ST. LOUIS - After three days in chilly Missouri, it's back to the DMV.
I'm waiting at my gate for a 7:45 a.m. CT flight, which should get me back home just in time to shower, hop in my car and head to Nationals Park for today's optional workout and media availability. The Nats got home late last night and will take the field today, take some BP and get treatment on various bumps and bruises.
We'll hear from Edwin Jackson after the workout, the guy who will get the ball for the Nats tomorrow in Game 3.
The formula for much of the season, the formula which led the Nationals to the best record in baseball, was to lean on their starting pitching and get enough offense to pick up wins.
They had five starters with double-digit wins. They had four starters with ERAs of 3.40 or less. The starting pitching was the key, even once the bats really awoke midway through the season.
Over the first two games of the National League Division Series, the Nationals' starting pitching hasn't exactly been stellar. Gio Gonzalez and Jordan Zimmermann have gone a combined eight innings, surrendered seven runs and allowed 15 hitters to reach base.
"The last two starts haven't been good for us," Zimmermann acknowledged yesterday.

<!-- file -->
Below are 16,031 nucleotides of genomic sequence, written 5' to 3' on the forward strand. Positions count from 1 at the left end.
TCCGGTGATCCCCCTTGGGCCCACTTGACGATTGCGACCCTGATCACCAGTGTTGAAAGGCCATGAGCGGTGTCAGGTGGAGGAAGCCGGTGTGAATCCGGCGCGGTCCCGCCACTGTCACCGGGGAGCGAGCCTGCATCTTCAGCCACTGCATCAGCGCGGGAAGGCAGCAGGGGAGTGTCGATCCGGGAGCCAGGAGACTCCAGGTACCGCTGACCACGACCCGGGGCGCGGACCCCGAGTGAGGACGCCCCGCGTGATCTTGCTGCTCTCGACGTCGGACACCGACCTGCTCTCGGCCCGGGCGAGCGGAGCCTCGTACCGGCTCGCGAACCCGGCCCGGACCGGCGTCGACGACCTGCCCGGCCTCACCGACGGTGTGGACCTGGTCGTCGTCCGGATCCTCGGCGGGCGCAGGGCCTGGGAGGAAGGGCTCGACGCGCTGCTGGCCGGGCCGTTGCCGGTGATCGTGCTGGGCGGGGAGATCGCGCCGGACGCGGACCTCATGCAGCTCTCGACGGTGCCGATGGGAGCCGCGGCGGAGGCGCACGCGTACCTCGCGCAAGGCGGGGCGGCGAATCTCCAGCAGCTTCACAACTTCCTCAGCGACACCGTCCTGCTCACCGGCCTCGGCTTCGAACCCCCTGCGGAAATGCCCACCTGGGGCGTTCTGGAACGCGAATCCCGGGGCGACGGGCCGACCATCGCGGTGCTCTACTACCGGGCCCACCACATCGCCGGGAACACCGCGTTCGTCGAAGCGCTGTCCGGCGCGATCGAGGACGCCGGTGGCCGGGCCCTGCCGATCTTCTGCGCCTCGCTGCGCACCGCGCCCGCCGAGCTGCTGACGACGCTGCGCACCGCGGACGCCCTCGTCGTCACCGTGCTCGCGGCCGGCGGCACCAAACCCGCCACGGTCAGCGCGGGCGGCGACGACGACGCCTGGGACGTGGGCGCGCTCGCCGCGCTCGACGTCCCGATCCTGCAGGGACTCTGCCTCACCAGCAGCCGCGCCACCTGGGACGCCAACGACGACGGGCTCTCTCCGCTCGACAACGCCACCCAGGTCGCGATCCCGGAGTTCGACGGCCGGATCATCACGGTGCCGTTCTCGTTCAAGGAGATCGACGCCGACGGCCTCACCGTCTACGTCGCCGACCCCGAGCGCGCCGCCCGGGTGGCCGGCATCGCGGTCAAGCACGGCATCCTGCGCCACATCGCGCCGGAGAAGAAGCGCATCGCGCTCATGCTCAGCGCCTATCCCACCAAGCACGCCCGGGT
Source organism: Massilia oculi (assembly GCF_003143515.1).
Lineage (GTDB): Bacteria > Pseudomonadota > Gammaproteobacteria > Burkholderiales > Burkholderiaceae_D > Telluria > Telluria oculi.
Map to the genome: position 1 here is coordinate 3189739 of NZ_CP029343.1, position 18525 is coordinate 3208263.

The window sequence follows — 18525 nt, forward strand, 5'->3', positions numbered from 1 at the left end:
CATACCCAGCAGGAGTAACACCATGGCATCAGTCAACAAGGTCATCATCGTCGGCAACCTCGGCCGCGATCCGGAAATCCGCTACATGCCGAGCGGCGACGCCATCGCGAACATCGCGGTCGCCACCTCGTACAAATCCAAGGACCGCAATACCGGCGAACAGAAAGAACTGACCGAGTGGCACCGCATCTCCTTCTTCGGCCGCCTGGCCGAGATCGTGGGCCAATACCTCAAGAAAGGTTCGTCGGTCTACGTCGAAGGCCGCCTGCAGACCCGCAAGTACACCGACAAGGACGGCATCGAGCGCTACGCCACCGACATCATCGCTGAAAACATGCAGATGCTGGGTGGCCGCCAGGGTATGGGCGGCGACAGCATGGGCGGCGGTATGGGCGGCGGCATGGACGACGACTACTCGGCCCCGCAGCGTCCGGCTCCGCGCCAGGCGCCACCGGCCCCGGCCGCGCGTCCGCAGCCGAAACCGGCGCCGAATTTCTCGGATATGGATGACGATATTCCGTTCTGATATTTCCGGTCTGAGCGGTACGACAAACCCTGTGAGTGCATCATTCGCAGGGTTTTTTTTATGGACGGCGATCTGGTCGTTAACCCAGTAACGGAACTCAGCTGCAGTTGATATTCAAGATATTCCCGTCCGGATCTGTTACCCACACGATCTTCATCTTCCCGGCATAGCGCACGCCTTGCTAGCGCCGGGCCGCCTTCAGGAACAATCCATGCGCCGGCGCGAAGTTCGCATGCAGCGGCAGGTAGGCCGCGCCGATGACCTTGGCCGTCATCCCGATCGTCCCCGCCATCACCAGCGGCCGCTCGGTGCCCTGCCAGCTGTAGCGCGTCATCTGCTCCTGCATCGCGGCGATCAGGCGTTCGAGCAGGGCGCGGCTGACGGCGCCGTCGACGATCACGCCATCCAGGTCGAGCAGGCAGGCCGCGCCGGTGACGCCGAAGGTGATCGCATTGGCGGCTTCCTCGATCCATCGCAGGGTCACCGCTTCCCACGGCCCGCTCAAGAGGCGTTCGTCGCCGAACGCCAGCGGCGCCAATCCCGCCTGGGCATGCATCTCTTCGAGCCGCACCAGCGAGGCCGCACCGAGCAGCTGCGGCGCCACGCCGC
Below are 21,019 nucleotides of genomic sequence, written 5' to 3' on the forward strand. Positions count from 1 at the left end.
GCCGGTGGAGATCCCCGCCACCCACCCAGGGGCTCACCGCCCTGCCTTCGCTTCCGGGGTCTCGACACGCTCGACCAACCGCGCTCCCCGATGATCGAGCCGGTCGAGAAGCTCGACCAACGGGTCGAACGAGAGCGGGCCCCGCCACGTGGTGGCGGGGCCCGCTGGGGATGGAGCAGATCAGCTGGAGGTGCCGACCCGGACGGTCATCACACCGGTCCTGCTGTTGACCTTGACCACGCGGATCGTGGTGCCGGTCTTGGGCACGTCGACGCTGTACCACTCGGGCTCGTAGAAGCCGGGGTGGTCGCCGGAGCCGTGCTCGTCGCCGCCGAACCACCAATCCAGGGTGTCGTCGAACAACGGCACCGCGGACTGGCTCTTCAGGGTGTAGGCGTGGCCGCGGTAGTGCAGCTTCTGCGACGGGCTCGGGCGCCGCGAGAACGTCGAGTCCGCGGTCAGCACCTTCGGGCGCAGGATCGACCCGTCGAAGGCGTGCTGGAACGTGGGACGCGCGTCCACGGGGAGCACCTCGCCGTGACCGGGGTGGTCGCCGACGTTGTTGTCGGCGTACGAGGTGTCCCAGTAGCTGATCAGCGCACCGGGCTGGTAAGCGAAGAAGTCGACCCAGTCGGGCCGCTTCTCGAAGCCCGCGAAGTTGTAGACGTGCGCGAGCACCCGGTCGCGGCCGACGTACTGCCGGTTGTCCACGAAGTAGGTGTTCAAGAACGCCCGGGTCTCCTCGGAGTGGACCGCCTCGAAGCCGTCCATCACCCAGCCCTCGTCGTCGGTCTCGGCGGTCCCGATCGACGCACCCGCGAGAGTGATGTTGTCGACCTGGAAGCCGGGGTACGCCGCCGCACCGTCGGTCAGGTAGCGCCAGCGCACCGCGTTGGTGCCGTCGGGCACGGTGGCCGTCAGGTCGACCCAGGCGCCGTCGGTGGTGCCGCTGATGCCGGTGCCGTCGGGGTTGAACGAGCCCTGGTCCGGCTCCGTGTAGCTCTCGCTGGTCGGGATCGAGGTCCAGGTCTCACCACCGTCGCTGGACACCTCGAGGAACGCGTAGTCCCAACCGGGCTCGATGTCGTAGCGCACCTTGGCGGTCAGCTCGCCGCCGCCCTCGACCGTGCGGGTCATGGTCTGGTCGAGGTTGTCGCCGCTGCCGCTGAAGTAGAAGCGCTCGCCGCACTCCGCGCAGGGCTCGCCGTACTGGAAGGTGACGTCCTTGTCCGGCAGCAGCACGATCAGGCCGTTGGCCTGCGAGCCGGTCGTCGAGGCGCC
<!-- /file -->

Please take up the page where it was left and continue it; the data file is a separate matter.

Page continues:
Of course, that's not all on the top two Nats starters. The Cardinals had the best on-base percentage in the majors during the regular season and possess a potent middle of the order and legitimate depth from 1-8 in the lineup.
These hitters work counts, foul off tough pitches and mash mistakes.
"Obviously they didn't make some pitches when they needed to and got behind some guys," Ryan Zimmerman said. "But that team is a very good offensive team. And for us to win two more games at home, we're going to have to do something to obviously hold them down to less than 12 runs. (Sunday,) they did a pretty good job. That's a good team, but our pitchers have been good all year, and we have confidence in them."
The weight will fall on Jackson on Wednesday afternoon, a guy who got rocked by the Cardinals in a Sept. 28 start in St. Louis when he went 1 1/3 innings and allowed nine runs. His previous start against the Cards, however, he worked eight innings and allowed just one unearned run, striking out 10.
Ross Detwiler will then get the ball for Game 4. Detwiler had by far his worst start of the season against the Cardinals his last time out, allowing seven runs (three earned) and five walks over just 2 1/3 innings at Busch Stadium. The positive news with him is that he's much better at home, posting a 2.59 ERA this season at Nats Park, compared to 4.38 on the road.
Neither Jackson nor Detwiler did much to contain these same Cardinals hitters a couple weeks ago, but the Nats say those outings mean nothing now.
"I think you can throw that away definitely," catcher Kurt Suzuki said. "Jackson threw eight shutout innings against them at home before that, and Detwiler's been lights-out. I don't think that has any bearing. Like I said, this is the postseason. It's a fresh start, and everybody starts from scratch. You've just gotta go out there and get the job done."
That starts with Jackson.
"We got Edwin going on Wednesday, and he's going to go out there and send a message," Zimmermann said.